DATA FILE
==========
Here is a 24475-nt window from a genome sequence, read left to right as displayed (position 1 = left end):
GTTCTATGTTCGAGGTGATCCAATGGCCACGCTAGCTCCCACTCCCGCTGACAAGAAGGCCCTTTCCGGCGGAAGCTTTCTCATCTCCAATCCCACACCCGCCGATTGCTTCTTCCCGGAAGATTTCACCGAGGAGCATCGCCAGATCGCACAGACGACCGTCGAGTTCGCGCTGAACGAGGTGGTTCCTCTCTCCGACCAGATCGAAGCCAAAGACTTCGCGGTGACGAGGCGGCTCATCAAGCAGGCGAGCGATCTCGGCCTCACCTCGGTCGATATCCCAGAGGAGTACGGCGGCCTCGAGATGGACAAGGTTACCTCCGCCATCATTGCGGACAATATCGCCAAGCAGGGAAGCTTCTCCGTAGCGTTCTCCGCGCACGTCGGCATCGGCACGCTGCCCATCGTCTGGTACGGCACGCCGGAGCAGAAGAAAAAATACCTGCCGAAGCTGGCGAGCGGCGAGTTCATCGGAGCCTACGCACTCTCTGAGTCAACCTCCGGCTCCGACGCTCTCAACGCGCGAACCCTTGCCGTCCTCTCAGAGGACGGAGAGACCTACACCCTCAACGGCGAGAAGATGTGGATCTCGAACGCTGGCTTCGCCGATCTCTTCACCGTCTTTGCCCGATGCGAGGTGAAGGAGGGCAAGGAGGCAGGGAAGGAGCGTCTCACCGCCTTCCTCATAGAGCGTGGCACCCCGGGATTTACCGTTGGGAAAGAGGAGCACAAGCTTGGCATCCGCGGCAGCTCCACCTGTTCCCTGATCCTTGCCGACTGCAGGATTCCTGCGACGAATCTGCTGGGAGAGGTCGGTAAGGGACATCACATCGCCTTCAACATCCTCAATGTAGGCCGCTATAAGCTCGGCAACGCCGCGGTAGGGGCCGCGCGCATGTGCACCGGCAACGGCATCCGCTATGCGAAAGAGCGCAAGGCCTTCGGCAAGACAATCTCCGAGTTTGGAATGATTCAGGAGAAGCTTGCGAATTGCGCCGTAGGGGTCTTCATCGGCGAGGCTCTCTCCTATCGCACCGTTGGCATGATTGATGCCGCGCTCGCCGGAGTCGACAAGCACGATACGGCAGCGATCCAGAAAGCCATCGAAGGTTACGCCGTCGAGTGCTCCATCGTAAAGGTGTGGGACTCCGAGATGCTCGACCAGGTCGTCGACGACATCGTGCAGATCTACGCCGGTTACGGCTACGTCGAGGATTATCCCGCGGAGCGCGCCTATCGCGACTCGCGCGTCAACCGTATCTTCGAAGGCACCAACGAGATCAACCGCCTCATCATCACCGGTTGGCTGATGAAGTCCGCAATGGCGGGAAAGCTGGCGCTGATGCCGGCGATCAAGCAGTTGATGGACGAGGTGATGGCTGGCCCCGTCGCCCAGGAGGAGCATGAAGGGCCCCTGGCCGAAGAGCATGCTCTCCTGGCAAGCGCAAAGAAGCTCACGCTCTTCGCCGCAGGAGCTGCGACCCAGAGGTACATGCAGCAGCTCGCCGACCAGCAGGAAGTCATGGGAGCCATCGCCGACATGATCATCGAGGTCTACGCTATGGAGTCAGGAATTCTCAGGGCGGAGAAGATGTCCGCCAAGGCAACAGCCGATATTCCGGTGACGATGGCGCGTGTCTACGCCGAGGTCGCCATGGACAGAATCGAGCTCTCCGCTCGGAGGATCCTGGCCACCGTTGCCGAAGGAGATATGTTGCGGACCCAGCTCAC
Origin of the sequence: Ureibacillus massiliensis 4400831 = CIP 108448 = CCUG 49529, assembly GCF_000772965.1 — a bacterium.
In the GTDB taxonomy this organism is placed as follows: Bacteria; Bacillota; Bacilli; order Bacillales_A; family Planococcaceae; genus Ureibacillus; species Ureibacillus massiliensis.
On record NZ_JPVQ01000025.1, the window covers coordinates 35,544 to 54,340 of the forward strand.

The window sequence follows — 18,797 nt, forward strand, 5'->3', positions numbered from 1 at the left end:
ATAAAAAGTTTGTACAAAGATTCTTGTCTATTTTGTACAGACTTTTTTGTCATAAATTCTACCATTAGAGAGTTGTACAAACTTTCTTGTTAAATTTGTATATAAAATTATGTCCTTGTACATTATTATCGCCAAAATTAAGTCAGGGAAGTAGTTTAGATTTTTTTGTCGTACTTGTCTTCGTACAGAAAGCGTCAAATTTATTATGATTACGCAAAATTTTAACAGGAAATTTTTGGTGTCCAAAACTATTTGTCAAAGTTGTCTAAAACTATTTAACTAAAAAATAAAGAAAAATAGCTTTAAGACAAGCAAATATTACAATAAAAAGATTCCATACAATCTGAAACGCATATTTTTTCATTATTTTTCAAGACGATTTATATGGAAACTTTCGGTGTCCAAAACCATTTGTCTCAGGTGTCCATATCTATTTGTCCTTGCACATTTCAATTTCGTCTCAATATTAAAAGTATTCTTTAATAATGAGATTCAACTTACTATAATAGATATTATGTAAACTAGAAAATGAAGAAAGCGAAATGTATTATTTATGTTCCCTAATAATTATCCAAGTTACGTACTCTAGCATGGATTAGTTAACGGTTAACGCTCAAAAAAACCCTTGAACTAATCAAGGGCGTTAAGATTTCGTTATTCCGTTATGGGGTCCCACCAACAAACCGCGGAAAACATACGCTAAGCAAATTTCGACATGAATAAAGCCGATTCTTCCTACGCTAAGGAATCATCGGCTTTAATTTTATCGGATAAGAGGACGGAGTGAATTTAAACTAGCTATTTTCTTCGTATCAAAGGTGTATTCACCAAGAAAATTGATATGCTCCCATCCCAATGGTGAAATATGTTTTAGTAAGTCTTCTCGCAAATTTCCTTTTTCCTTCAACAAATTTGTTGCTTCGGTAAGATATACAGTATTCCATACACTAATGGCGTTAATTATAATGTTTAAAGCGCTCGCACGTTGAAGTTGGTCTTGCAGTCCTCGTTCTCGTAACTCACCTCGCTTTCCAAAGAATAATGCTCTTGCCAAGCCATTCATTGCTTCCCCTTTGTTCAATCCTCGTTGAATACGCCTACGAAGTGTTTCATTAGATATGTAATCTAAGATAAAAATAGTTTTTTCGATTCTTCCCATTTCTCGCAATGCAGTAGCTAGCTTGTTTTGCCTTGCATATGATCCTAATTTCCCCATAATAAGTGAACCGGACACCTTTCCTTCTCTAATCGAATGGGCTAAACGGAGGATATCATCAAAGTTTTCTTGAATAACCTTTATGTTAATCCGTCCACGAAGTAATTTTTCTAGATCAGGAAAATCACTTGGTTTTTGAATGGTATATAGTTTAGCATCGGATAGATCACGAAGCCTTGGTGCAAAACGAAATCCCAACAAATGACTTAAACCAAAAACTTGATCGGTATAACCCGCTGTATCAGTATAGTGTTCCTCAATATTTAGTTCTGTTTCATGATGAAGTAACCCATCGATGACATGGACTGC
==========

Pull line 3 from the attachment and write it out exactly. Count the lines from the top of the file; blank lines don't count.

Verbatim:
Origin of the sequence: Ureibacillus massiliensis 4400831 = CIP 108448 = CCUG 49529, assembly GCF_000772965.1 — a bacterium.